Outreach extends to adults, too. A grant from the Jewish Foundation of Louisville will enable 16 young Jewish mothers to experience Israel for the first time on a subsidized trip from the Jewish Women’s Renaissance Project. (See story at

The J’s Senior Adult program is dedicated to keeping seniors healthy, fit, involved and independent for as long as possible. The program benefits from grants from several sources.

As the only kosher nutrition program in the state, the Senior Adult Department offers both congregate meals and meals on wheels, asking seniors to pay just $3 or whatever they can afford for a hot, kosher meal.

The meal itself, however, costs more than $3, so the program relies on grants to cover the difference. Grants from Metro United Way and KIPDA (Kentuckiana Regional Planning & Development Agency), Louisville Metro Senior Nutrition Services, along with a grant from Meals on Wheels America made possible by a donation from the Kellogg 25-Year Employees Fund ensure that the program can continue.

In addition, senior fitness programming is supported by the Louisville Metro External Agency Funds, Metro United Way and KIPDA.

Cultural arts enhance life for everyone and the arts program is a vital part of programming at The J and out in the community.

CenterStage’s Acting Out program sends a professional children’s theater company out into schools and other public venues with a goal of providing a live theater experience for children throughout the region and connecting them with the arts. Grants that enable the company to perform at schools that don’t have the resources to pay for the program come from Ronald McDonald House of Kentuckiana Charities, the Cralle Foundation and Louisville Metro External Agency Funds.

This year, Acting Out will perform I Never Saw Another Butterfly, based on Celeste Raspanti and Hana Volavkova’s book, that encourages children in any sort of situation to dream and to reach for their goals.

During the Holocaust, over 15,000 children were sent to the Nazi concentration camp, Terezin, but only about 100 survived. Yet within the camp, they still found inspiration, hope, laughter, flowers and butterflies. The book is a record of their drawings and poems, their dreams and hopes.

For them, the butterflies became a symbol of defiance, making it possible for children to survive and even to dream of a better future. Along with the play, the company will engage the community in the Butterfly Project throughout the year.

When Muhammad Ali died earlier this year, Acting Out launched the Butterfly Project, encouraging those at the “I Am Ali” tribute event to create beautiful butterfly art projects that are now on display in The J lobby.

Grants from the Jewish Foundation of Louisville and JHFE are making the Butterfly Project possible.

With support from a grant from the Kentucky Arts Council’s Young Artists with ASD Pilot Project, CenterStage Academy is developing an eight-week theater education pilot project for 20 teens, ages 12 -18, who are diagnosed with autism spectrum disorder (ASD). The project’s goal is to utilize theater arts to inspire imagination and enhance social, emotional and communication development.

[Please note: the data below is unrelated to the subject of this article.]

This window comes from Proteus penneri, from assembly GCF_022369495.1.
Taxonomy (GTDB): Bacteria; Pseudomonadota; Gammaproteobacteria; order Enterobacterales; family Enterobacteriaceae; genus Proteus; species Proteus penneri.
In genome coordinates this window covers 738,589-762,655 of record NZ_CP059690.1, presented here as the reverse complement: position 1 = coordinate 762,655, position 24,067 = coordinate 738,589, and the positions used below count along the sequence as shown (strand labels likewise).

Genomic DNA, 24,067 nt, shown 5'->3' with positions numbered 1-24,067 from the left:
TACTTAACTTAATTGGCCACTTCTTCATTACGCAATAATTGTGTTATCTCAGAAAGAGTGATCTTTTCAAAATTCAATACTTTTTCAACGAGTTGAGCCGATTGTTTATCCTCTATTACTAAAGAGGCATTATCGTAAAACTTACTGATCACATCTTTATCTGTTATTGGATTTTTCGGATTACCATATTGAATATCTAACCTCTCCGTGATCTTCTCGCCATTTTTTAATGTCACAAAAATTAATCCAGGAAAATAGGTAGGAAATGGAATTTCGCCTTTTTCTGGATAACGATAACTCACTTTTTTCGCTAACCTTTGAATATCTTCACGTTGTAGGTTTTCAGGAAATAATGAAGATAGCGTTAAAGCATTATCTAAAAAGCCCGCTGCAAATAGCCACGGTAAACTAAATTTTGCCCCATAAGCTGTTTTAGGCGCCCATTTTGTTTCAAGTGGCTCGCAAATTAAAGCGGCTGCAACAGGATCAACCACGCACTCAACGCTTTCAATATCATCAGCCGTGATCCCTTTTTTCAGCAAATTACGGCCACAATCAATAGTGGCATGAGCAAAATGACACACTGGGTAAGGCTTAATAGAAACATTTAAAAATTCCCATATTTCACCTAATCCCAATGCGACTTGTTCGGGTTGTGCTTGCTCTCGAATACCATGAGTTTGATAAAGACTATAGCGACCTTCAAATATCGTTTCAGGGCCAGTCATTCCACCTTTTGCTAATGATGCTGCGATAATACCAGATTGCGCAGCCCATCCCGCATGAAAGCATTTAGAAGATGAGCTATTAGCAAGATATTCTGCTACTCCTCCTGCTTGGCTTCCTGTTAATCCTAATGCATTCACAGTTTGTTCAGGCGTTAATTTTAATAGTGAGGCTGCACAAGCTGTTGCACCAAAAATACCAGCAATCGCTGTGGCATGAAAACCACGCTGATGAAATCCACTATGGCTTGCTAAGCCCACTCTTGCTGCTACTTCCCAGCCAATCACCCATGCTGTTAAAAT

Led by a combination of professional theater artists and trained ASD specialists, young artists will participate in “play” therapy. The project will also involve the families of those with ASD. Each week, parents and siblings will be engaged alongside their child as well as participate in a family breakout session where different topics will be discussed, led by a trained professional.

CenterStage’s mainstage performances offer high quality musical theater at affordable prices, but sometimes even $20 a ticket is more than a person can afford. A grant from the Louisville Metro External Agency Funds enables CenterStage to offer discounted tickets to give more people access to their performances.

CenterStage is only one part of the J Arts and Ideas Department. A generous grant from JHFE also provides support for the annual Jewish Film Festival, J Arts and Ideas speakers and the Patio Gallery. The next J Arts and Ideas speaker, Liel Leibovitz, with some help from Cantor David Lipp, will present A Broken Hallelujah focusing on the life and work of Leonare Cohen on Sunday, September 18, at 3 p.m. at The Pointe.

Making programs like camp and theater performances accessible to those with special needs and those with limited means and embracing diversity are all part of the Jewish community’s commitment to addressing social justice issues, but social justice includes much more.

At the JCL, the Jewish Community Relations Council frequently takes the lead on social justice issues, and this year, with the help of a grant from MAZON: the Jewish Response to Hunger will enable the group to engage in hunger advocacy. This dovetails with the work of the J’s JOFEE (Jewish Outdoor Food and Environmental Education) Fellow Michael Fraade with the community garden and establishing The J as a Fresh Stop market. Grants from JHFE and Hazon fund the JOFEE program.

Looking to the future, JHFE is encouraging Jewish agencies across the community to apply for capacity building grants to help them assess their current capabilities and develop the skills and programs they will need to thrive in the future. This year, JHFE made grants to the JCL for communications, human resources design, philanthropy and constituent relations management.

In addition, JHFE recognizes that the JCL is planning for the community’s future needs with respect to physical facilities. To facilitate this process, they have given the agency a grant for master planning.

The JCL is grateful to the many funders for all their help in ensuring the agency can deliver high-quality critical services and life enhancing programs as well as enabling it to undertake the necessary planning and preparation for the years to come.